Set-top-box vendor Pioneer Cable and Communications Group has added its name
to the short list of companies to sign Cable Television Laboratories Inc.'s
Point of Deployment Host Interface License Agreement (PHILA).
The PHILA agreement gives Pioneer access to the copy protection technology
and configurations to build OpenCable-compliant set-top boxes that interface
with POD cards provided by cable operators.
Pioneer joins Scientific-Atlanta Inc., Motorola Inc. and Pace Micro
Technology plc on the list.
'This represents a natural synergy for Pioneer, since we are the
third-largest manufacturer with an installed base within the digital-cable
arena,' said Paul Dempsey, president of Pioneer's business-solutions
'We believe our alignment with CableLabs and our support for the OpenCable
platform is a very significant and integral component to our long-term
commitment to the U.S. cable industry in making digital set-tops a reality for
the retail environment,' he added.
The OpenCable initiative seeks to create retail set-top boxes that can be
connected to any cabler's network. Customers buying the boxes at retail stores
would then obtain POD cards from the operators when they sign up for service
and, if they move, boxes can be taken and used in other cablers' systems.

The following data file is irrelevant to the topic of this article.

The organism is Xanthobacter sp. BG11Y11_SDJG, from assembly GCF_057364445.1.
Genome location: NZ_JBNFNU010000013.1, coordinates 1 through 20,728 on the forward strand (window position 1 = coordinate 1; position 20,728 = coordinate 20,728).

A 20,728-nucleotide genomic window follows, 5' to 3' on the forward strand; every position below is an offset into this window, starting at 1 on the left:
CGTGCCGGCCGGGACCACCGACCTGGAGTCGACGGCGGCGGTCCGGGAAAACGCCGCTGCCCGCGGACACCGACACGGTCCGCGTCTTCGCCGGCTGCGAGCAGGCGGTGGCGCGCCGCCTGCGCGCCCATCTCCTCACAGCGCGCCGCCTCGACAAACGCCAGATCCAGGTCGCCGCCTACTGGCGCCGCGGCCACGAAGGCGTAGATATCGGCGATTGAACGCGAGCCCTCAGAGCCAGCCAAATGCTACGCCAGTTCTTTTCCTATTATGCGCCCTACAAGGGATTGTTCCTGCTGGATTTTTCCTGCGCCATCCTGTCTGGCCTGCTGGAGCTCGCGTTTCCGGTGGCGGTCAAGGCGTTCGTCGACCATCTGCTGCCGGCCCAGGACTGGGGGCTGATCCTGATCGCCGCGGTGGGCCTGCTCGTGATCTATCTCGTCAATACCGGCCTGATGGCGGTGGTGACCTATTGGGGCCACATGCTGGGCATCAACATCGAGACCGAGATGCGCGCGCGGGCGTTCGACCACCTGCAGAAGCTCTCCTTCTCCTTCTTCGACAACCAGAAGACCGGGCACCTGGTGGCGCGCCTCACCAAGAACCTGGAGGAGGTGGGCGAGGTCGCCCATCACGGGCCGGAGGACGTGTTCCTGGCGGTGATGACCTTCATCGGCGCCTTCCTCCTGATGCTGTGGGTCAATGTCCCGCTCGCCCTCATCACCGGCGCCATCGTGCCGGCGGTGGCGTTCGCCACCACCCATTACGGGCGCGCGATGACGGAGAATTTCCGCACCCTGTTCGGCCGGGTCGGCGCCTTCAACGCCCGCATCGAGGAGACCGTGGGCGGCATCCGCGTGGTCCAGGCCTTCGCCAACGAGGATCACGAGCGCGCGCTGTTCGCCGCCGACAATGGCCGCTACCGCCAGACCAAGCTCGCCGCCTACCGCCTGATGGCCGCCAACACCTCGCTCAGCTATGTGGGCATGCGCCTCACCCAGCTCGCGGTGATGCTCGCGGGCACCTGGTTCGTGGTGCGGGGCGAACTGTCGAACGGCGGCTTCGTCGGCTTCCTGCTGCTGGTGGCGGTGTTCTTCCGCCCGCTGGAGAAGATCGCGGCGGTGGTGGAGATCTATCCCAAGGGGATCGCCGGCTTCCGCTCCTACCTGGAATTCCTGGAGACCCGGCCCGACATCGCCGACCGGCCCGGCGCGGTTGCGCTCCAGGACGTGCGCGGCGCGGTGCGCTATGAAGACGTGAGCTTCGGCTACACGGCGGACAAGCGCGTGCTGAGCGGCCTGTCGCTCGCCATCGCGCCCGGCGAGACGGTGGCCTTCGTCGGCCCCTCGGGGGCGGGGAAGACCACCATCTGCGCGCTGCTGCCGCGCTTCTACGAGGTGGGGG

One reason why the list of PHILA licensees is limited is because many
consumer-electronics manufacturers are wary of the copy protection it carries.
If activated, the copy protection would limit consumers' ability to record and
store digital video.
The Consumer Electronics Association has argued against such restrictions,
saying that they run counter to traditional recording privileges customers have
had in the analog-VCR video world.
It has also protested the fact that the PHILA agreement terms are not being
disclosed. The Home Recording Rights Coalition -- an advocacy group backed by
the CEA, retailers and consumer groups -- has pressed CableLabs to release the
terms, arguing that the agreement gives content providers and cable operators
the power to dictate how consumers use content, so the terms of those
restrictions should be made public.
CableLabs has defended the PHILA license, saying the license agreement only
provides the specifications and does not dictate what features will be
activated, nor does it require all content to be restricted from
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